© 2017 SPIE. Near infrared spectroscopy (NIRS) is an optical imaging technique that allows real-time measurements of Oxy and Deoxy-hemoglobin concentrations in human body tissue. In functional NIRS (fNIRS), this technique is used to study cortical activation in response to changes in neural activity. However, analysis of activation regions using NIRS is a challenging task in the field of medical image analysis and despite existing solutions, no homogeneous analysis method has yet been determined. For that reason, the aim of our present study is to report the use of an optical flow method for the analysis of cortical activation using near-infrared spectroscopy signals. We used real fNIRS data recorded from a noxious stimulation experiment as base of our implementation. To compute the optical flow algorithm, we first arrange NIRS signals (Oxy-hemoglobin) following our 24 channels (12 channels per hemisphere) head-probe configuration to create image-like samples. We then used two consecutive fNIRS samples per hemisphere as input frames for the optical flow algorithm, making one computation per hemisphere. The output from these two computations is the velocity field representing cortical activation from each hemisphere. The experimental results showed that the radial structure of flow vectors exhibited the origin of cortical activity, the development of stimulation as expansion or contraction of such flow vectors, and the flow of activation patterns may suggest prediction in cortical activity. The present study demonstrates that optical flow provides a power tool for the analysis of NIRS signals. Finally, we suggested a novel idea to identify pain status in nonverbal patients by using optical flow motion vectors; however, this idea will be study further in our future research.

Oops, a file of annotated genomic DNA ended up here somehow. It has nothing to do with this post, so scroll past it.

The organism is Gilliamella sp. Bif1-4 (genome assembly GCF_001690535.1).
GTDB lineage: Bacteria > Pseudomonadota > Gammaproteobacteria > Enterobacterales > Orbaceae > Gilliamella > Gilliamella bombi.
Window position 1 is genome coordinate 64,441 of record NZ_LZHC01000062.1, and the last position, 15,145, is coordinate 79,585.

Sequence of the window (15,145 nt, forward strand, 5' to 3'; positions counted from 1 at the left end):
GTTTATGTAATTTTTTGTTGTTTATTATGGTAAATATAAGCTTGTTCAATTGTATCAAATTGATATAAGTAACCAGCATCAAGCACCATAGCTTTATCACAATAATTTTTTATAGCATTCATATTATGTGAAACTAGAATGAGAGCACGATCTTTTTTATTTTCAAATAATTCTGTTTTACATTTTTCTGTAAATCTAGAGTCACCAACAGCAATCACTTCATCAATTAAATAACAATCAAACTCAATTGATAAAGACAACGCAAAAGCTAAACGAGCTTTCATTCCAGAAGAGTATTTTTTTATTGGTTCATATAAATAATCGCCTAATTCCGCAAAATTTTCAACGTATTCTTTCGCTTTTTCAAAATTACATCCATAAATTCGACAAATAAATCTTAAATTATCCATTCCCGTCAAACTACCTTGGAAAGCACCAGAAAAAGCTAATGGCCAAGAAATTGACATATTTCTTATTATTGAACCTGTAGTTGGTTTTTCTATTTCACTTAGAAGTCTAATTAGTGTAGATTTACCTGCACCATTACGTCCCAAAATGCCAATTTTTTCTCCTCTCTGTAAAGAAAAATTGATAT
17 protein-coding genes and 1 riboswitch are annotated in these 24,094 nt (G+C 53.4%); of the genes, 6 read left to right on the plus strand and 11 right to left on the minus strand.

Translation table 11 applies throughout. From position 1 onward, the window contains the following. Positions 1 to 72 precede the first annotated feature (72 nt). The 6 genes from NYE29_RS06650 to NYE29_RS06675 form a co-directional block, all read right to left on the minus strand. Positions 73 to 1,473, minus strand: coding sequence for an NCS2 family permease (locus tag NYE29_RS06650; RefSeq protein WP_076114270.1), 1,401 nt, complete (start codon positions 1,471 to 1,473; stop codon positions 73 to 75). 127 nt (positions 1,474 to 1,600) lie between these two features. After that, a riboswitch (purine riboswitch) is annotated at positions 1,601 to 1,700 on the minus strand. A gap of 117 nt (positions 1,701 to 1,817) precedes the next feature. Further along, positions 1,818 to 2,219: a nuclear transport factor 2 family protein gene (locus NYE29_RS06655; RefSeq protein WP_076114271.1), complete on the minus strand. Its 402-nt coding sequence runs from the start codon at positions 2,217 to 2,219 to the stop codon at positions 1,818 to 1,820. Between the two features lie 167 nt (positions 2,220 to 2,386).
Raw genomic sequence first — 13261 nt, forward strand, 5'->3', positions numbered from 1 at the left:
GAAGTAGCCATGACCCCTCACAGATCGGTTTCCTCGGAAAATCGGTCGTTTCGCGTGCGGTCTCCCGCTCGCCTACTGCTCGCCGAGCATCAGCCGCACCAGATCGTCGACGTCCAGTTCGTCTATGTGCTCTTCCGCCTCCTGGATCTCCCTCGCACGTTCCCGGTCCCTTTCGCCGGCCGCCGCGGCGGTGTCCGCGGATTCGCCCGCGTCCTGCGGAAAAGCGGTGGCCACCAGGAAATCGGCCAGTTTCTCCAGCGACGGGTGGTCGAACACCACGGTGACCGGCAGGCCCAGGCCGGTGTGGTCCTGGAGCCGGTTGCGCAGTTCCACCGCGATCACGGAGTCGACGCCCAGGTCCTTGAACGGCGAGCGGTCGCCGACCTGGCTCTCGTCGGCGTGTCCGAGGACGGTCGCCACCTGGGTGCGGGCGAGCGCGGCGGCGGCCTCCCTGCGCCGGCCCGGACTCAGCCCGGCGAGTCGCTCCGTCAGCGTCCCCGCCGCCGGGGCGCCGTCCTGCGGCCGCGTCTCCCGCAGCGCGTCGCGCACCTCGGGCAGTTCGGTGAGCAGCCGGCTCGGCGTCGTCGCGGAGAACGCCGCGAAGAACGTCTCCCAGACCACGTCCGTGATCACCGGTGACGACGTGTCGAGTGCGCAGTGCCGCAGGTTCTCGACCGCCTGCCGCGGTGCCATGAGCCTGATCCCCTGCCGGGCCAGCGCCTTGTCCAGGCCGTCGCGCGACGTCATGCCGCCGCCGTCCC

Fernandez Rojas, R., Huang, X., Ou, K.-L., & Hernandez-Juarez, J. (2017). Exploring the use of optical flow for the study of functional NIRS signals. In Medical Imaging 2017: Biomedical Applications in Molecular, Structural, and Functional Imaging (Vol. 10137, p. 101372K). SPIE. https://doi.org/10.1117/12.2254668